FrankSmyth.com

Where’s the Brief
By Frank Smyth, October 10, 1994, The Nation

Congressman Robert Torricelli is Washington’s most aggressive anti-Castro politician, even though 90 percent of his northern New Jersey district is non-Hispanic (mostly Italian, Jewish, or Irish descent) and less than 2 percent is Cuban. These Cubans have yet to organize even one demonstration against Castro. But recently people have begun to demonstrate against Torricelli.

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Why Hutu and Tutsi Are Killing Each Other: A Rwanda Primer
By Frank Smyth, April 24, 1994, The Baltimore Sun

Rwanda’s Tutsi kings ruled over Hutu peasant farmers for three centuries. But in 1959, the Hutu finally overthrew the Tutsi monarchy. From then until President Juvenal Habyarimana’s death two weeks ago, Hutu have ruled the country. But today, Tutsi guerrillas of the Rwandan Patriotic Front (RPF) are fighting their way toward power. If the RPF

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Official Sources, Western Diplomats and Other Voices from the Mission
By Frank Smyth, January 3, 1993, Columbia Journalism Review

On the post-cold war era, ethnic rivalry may have replaced ideology as the most likely cause of conflict, but while all else changes one journalistic habit picked up during the past four decades will, in all likelihood, persist — the habit of relying heavily on the mission, as the U.S. embassy is known, for assessments and information. In an increasingly unfamiliar world, in fact, the temptation to do so will be even stronger…

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Salvadoran Rebels Anticipated Soviet Fall, Shifted Tack
By Frank Smyth, May 6, 1992, The Christian Science Monitor

EL SALVADOR’S leftist guerrilla movement began moving away from Marxism-Leninism several years before the collapse of the Soviet Union in December 1991, they and independent analysts say. Since the FMLN was already…

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Out on a Limb: The Use and Abuse of Stringers in the Combat Zone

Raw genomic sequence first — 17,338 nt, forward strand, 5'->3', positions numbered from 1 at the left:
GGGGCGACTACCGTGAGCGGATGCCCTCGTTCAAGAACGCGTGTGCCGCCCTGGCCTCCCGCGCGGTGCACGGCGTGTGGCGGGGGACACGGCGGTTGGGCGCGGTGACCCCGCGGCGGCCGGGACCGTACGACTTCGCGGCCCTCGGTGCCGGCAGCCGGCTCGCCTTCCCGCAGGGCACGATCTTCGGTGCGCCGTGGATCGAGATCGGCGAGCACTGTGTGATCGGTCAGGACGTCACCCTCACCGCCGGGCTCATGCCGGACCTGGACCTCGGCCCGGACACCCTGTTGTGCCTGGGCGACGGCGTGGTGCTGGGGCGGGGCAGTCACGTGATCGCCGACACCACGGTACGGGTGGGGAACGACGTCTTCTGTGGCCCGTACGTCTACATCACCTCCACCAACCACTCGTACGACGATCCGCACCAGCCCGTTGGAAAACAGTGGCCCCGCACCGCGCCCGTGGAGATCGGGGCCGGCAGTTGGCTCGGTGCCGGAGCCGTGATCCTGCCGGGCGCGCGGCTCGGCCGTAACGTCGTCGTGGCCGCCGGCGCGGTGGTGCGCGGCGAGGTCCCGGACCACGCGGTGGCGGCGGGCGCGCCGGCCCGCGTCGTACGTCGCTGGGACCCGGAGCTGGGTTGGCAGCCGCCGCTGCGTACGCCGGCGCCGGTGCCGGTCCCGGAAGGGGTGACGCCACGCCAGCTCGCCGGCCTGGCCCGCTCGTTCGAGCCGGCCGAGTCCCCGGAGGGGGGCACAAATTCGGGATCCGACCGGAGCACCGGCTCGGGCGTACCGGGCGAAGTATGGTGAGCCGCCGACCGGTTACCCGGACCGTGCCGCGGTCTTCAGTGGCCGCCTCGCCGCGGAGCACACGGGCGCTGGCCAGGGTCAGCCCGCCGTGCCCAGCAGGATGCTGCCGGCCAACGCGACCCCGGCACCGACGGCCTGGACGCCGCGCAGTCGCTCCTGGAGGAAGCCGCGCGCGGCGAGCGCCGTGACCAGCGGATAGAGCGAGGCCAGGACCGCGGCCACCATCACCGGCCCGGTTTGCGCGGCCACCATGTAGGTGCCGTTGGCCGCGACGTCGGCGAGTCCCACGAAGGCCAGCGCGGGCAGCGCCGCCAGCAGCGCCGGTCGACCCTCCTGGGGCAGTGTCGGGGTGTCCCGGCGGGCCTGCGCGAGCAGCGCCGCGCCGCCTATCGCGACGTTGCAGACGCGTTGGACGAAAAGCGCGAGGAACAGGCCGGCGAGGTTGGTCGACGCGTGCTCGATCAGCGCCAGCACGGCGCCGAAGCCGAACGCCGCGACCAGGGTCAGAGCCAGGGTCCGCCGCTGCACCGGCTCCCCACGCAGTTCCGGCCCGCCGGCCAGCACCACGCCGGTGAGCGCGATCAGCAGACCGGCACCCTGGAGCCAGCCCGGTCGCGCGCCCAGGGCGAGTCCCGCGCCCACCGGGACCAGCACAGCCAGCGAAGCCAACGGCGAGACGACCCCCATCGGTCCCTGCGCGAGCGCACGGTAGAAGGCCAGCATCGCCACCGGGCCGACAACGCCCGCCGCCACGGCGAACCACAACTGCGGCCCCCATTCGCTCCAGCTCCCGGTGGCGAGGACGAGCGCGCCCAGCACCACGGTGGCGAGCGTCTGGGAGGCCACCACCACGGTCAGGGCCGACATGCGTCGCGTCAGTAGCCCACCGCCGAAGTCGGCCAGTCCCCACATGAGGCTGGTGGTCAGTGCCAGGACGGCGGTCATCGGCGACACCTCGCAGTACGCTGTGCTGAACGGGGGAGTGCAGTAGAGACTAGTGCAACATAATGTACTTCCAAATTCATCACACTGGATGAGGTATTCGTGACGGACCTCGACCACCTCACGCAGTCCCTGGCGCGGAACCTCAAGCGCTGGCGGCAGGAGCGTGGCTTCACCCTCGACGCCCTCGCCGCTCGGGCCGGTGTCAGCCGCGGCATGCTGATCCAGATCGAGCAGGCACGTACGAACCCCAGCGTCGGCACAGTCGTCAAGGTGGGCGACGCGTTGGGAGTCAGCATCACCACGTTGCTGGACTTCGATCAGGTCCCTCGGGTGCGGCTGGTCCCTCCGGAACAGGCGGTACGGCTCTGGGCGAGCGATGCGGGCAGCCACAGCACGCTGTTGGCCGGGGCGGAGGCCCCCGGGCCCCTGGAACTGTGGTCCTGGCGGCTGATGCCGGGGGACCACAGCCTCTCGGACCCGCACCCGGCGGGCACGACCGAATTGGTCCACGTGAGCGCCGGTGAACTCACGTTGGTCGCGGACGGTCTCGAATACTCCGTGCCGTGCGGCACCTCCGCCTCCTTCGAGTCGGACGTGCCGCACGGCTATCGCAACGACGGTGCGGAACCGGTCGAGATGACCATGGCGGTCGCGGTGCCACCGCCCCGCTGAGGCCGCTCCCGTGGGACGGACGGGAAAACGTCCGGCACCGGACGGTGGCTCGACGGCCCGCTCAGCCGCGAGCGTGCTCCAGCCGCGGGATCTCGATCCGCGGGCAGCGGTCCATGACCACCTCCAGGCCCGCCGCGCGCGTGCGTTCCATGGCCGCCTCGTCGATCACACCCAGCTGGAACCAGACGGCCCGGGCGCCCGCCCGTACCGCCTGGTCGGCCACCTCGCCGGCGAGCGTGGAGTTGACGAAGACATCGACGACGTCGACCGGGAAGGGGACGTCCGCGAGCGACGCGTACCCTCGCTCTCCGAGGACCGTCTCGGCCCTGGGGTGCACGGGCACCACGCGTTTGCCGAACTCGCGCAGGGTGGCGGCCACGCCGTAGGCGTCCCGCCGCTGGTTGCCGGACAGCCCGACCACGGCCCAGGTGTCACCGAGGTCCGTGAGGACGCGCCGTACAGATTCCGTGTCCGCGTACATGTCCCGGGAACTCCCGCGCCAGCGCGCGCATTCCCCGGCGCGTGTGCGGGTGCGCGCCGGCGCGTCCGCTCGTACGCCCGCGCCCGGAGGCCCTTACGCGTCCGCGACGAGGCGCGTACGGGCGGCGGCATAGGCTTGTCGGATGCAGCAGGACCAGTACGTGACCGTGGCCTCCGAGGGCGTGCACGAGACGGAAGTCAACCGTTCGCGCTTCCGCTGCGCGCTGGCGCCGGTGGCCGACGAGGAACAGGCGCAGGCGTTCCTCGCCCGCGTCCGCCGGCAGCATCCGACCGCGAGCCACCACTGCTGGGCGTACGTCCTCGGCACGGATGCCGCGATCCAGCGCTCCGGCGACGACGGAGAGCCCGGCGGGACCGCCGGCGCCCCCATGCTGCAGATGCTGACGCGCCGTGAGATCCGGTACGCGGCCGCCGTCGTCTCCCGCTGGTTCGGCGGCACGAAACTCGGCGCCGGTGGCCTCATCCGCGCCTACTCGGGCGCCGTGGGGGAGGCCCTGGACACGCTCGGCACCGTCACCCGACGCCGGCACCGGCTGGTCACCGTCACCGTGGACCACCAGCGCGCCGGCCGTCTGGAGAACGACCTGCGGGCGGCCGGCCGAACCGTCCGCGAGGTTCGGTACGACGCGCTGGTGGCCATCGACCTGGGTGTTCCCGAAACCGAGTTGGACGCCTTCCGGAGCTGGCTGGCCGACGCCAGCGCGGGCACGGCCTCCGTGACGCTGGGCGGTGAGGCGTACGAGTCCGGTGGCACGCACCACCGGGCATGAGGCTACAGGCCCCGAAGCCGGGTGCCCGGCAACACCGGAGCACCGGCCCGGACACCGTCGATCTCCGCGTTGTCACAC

By Frank Smyth, January 3, 1992, Columbia Journalism Review

Somewhere just outside of Baghdad, I was blindfolded and led down a corridor into a room where, to judge by the sound of the voices, there were at least half a dozen men. The possibility of being beaten or tortured was on my mind. I was ordered to sit, and waited in the darkness. The interrogator asked me what was my “real job.”

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The War Next Door
By Frank Smyth, April 7, 1990, Boston College Magazine

Original story can be found here. The slaying of six Jesuits was only the most recent reminder that El Salvador is one of the few remaining countries where the price of thought can be death. San Salvador – Several months ago a friend invited me to his sociology class. “Come on,” he said, “we’re going

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Salvadoran Abyss
By Frank Smyth, January 15, 1990, The Nation

Escalon, San Salvador — “They should either kill them all or negotiate,” the well-to-do Salvadoran businessman said in nearly flawless English. Leftist guerrillas had taken over this usually quiet suburban neighborhood, and some had even passed the night in his home. “This thing has to end,” he added. “We need a solution.” The November military

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